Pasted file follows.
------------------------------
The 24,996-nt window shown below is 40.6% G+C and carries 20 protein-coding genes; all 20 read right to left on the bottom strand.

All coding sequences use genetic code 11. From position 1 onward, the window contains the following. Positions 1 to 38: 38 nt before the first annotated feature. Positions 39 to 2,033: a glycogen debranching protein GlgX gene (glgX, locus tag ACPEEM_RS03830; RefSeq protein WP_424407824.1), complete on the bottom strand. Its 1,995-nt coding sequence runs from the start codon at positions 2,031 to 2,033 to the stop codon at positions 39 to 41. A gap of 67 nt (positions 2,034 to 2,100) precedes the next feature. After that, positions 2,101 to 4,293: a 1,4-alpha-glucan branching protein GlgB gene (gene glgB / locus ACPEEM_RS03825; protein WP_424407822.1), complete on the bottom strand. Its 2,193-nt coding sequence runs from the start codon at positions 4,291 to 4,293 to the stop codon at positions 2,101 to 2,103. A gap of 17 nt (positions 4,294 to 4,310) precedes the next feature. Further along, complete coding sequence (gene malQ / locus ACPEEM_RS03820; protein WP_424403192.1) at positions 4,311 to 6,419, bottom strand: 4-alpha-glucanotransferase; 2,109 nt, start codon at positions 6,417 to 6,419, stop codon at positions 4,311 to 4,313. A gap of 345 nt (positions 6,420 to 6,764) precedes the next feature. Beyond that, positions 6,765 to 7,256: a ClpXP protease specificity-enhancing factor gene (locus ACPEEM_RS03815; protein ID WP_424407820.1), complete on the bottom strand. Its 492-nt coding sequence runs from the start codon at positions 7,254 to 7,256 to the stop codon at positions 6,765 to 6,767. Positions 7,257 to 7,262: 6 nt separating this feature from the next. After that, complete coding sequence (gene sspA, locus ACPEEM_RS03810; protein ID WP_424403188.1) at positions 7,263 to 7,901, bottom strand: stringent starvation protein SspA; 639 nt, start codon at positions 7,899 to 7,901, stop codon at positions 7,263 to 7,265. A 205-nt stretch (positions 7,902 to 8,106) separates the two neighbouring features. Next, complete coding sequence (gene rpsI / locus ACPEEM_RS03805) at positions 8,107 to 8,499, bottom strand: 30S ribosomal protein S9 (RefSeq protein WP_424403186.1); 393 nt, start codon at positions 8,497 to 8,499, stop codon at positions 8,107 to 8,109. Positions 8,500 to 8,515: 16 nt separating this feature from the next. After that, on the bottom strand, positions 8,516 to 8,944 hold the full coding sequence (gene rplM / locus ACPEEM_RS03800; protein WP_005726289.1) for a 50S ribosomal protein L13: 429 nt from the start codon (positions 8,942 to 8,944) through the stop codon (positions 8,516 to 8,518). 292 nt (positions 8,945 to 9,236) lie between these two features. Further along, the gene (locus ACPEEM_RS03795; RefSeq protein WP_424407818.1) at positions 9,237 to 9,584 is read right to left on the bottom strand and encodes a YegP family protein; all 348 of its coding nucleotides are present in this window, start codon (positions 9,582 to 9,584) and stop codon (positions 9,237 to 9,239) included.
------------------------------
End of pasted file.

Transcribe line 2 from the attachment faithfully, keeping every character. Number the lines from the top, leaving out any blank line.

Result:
All coding sequences use genetic code 11. From position 1 onward, the window contains the following. Positions 1 to 38: 38 nt before the first annotated feature. Positions 39 to 2,033: a glycogen debranching protein GlgX gene (glgX, locus tag ACPEEM_RS03830; RefSeq protein WP_424407824.1), complete on the bottom strand. Its 1,995-nt coding sequence runs from the start codon at positions 2,031 to 2,033 to the stop codon at positions 39 to 41. A gap of 67 nt (positions 2,034 to 2,100) precedes the next feature. After that, positions 2,101 to 4,293: a 1,4-alpha-glucan branching protein GlgB gene (gene glgB / locus ACPEEM_RS03825; protein WP_424407822.1), complete on the bottom strand. Its 2,193-nt coding sequence runs from the start codon at positions 4,291 to 4,293 to the stop codon at positions 2,101 to 2,103. A gap of 17 nt (positions 4,294 to 4,310) precedes the next feature. Further along, complete coding sequence (gene malQ / locus ACPEEM_RS03820; protein WP_424403192.1) at positions 4,311 to 6,419, bottom strand: 4-alpha-glucanotransferase; 2,109 nt, start codon at positions 6,417 to 6,419, stop codon at positions 4,311 to 4,313. A gap of 345 nt (positions 6,420 to 6,764) precedes the next feature. Beyond that, positions 6,765 to 7,256: a ClpXP protease specificity-enhancing factor gene (locus ACPEEM_RS03815; protein ID WP_424407820.1), complete on the bottom strand. Its 492-nt coding sequence runs from the start codon at positions 7,254 to 7,256 to the stop codon at positions 6,765 to 6,767. Positions 7,257 to 7,262: 6 nt separating this feature from the next. After that, complete coding sequence (gene sspA, locus ACPEEM_RS03810; protein ID WP_424403188.1) at positions 7,263 to 7,901, bottom strand: stringent starvation protein SspA; 639 nt, start codon at positions 7,899 to 7,901, stop codon at positions 7,263 to 7,265. A 205-nt stretch (positions 7,902 to 8,106) separates the two neighbouring features. Next, complete coding sequence (gene rpsI / locus ACPEEM_RS03805) at positions 8,107 to 8,499, bottom strand: 30S ribosomal protein S9 (RefSeq protein WP_424403186.1); 393 nt, start codon at positions 8,497 to 8,499, stop codon at positions 8,107 to 8,109. Positions 8,500 to 8,515: 16 nt separating this feature from the next. After that, on the bottom strand, positions 8,516 to 8,944 hold the full coding sequence (gene rplM / locus ACPEEM_RS03800; protein WP_005726289.1) for a 50S ribosomal protein L13: 429 nt from the start codon (positions 8,942 to 8,944) through the stop codon (positions 8,516 to 8,518). 292 nt (positions 8,945 to 9,236) lie between these two features. Further along, the gene (locus ACPEEM_RS03795; RefSeq protein WP_424407818.1) at positions 9,237 to 9,584 is read right to left on the bottom strand and encodes a YegP family protein; all 348 of its coding nucleotides are present in this window, start codon (positions 9,582 to 9,584) and stop codon (positions 9,237 to 9,239) included.